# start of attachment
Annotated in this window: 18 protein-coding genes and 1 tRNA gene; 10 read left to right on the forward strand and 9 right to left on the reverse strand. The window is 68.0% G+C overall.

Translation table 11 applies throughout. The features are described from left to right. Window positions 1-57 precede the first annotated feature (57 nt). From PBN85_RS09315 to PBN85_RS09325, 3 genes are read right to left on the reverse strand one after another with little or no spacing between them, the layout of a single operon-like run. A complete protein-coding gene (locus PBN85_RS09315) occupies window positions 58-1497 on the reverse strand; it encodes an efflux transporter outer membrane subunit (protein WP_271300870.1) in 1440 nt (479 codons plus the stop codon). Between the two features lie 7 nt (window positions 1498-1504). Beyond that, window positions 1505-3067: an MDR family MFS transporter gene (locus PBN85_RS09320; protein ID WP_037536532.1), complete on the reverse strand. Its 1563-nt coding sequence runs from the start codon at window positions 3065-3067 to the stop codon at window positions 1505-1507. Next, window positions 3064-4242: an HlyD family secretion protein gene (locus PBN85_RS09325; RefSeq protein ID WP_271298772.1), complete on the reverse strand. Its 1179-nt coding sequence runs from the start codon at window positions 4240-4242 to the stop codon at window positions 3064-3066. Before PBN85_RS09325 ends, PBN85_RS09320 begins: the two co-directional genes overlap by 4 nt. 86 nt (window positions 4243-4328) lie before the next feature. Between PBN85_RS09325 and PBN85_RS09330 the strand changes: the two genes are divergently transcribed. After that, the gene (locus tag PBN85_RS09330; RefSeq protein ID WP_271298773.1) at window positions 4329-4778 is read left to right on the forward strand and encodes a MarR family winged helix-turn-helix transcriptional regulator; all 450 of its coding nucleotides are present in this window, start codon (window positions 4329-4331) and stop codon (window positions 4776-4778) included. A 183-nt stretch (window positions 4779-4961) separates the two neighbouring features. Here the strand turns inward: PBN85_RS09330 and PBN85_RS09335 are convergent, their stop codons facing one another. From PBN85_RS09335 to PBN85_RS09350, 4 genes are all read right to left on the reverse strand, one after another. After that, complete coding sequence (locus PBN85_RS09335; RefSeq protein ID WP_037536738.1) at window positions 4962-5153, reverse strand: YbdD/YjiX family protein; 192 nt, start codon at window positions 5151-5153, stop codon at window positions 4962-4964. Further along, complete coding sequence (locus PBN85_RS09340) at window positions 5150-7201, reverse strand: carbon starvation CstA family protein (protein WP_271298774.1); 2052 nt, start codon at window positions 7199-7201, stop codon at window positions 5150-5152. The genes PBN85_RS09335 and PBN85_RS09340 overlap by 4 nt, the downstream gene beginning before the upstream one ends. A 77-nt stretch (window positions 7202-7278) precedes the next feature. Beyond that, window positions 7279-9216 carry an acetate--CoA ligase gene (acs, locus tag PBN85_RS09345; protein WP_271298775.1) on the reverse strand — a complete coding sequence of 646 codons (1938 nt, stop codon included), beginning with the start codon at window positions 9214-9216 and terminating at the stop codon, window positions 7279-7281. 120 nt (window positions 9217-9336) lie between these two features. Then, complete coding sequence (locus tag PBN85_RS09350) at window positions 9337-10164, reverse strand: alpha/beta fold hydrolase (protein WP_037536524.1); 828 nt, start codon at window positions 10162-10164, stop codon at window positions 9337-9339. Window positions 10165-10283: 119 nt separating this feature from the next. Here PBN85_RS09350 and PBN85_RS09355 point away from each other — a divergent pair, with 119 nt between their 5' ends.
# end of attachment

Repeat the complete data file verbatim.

Annotated in this window: 18 protein-coding genes and 1 tRNA gene; 10 read left to right on the forward strand and 9 right to left on the reverse strand. The window is 68.0% G+C overall.

Translation table 11 applies throughout. The features are described from left to right. Window positions 1-57 precede the first annotated feature (57 nt). From PBN85_RS09315 to PBN85_RS09325, 3 genes are read right to left on the reverse strand one after another with little or no spacing between them, the layout of a single operon-like run. A complete protein-coding gene (locus PBN85_RS09315) occupies window positions 58-1497 on the reverse strand; it encodes an efflux transporter outer membrane subunit (protein WP_271300870.1) in 1440 nt (479 codons plus the stop codon). Between the two features lie 7 nt (window positions 1498-1504). Beyond that, window positions 1505-3067: an MDR family MFS transporter gene (locus PBN85_RS09320; protein ID WP_037536532.1), complete on the reverse strand. Its 1563-nt coding sequence runs from the start codon at window positions 3065-3067 to the stop codon at window positions 1505-1507. Next, window positions 3064-4242: an HlyD family secretion protein gene (locus PBN85_RS09325; RefSeq protein ID WP_271298772.1), complete on the reverse strand. Its 1179-nt coding sequence runs from the start codon at window positions 4240-4242 to the stop codon at window positions 3064-3066. Before PBN85_RS09325 ends, PBN85_RS09320 begins: the two co-directional genes overlap by 4 nt. 86 nt (window positions 4243-4328) lie before the next feature. Between PBN85_RS09325 and PBN85_RS09330 the strand changes: the two genes are divergently transcribed. After that, the gene (locus tag PBN85_RS09330; RefSeq protein ID WP_271298773.1) at window positions 4329-4778 is read left to right on the forward strand and encodes a MarR family winged helix-turn-helix transcriptional regulator; all 450 of its coding nucleotides are present in this window, start codon (window positions 4329-4331) and stop codon (window positions 4776-4778) included. A 183-nt stretch (window positions 4779-4961) separates the two neighbouring features. Here the strand turns inward: PBN85_RS09330 and PBN85_RS09335 are convergent, their stop codons facing one another. From PBN85_RS09335 to PBN85_RS09350, 4 genes are all read right to left on the reverse strand, one after another. After that, complete coding sequence (locus PBN85_RS09335; RefSeq protein ID WP_037536738.1) at window positions 4962-5153, reverse strand: YbdD/YjiX family protein; 192 nt, start codon at window positions 5151-5153, stop codon at window positions 4962-4964. Further along, complete coding sequence (locus PBN85_RS09340) at window positions 5150-7201, reverse strand: carbon starvation CstA family protein (protein WP_271298774.1); 2052 nt, start codon at window positions 7199-7201, stop codon at window positions 5150-5152. The genes PBN85_RS09335 and PBN85_RS09340 overlap by 4 nt, the downstream gene beginning before the upstream one ends. A 77-nt stretch (window positions 7202-7278) precedes the next feature. Beyond that, window positions 7279-9216 carry an acetate--CoA ligase gene (acs, locus tag PBN85_RS09345; protein WP_271298775.1) on the reverse strand — a complete coding sequence of 646 codons (1938 nt, stop codon included), beginning with the start codon at window positions 9214-9216 and terminating at the stop codon, window positions 7279-7281. 120 nt (window positions 9217-9336) lie between these two features. Then, complete coding sequence (locus tag PBN85_RS09350) at window positions 9337-10164, reverse strand: alpha/beta fold hydrolase (protein WP_037536524.1); 828 nt, start codon at window positions 10162-10164, stop codon at window positions 9337-9339. Window positions 10165-10283: 119 nt separating this feature from the next. Here PBN85_RS09350 and PBN85_RS09355 point away from each other — a divergent pair, with 119 nt between their 5' ends.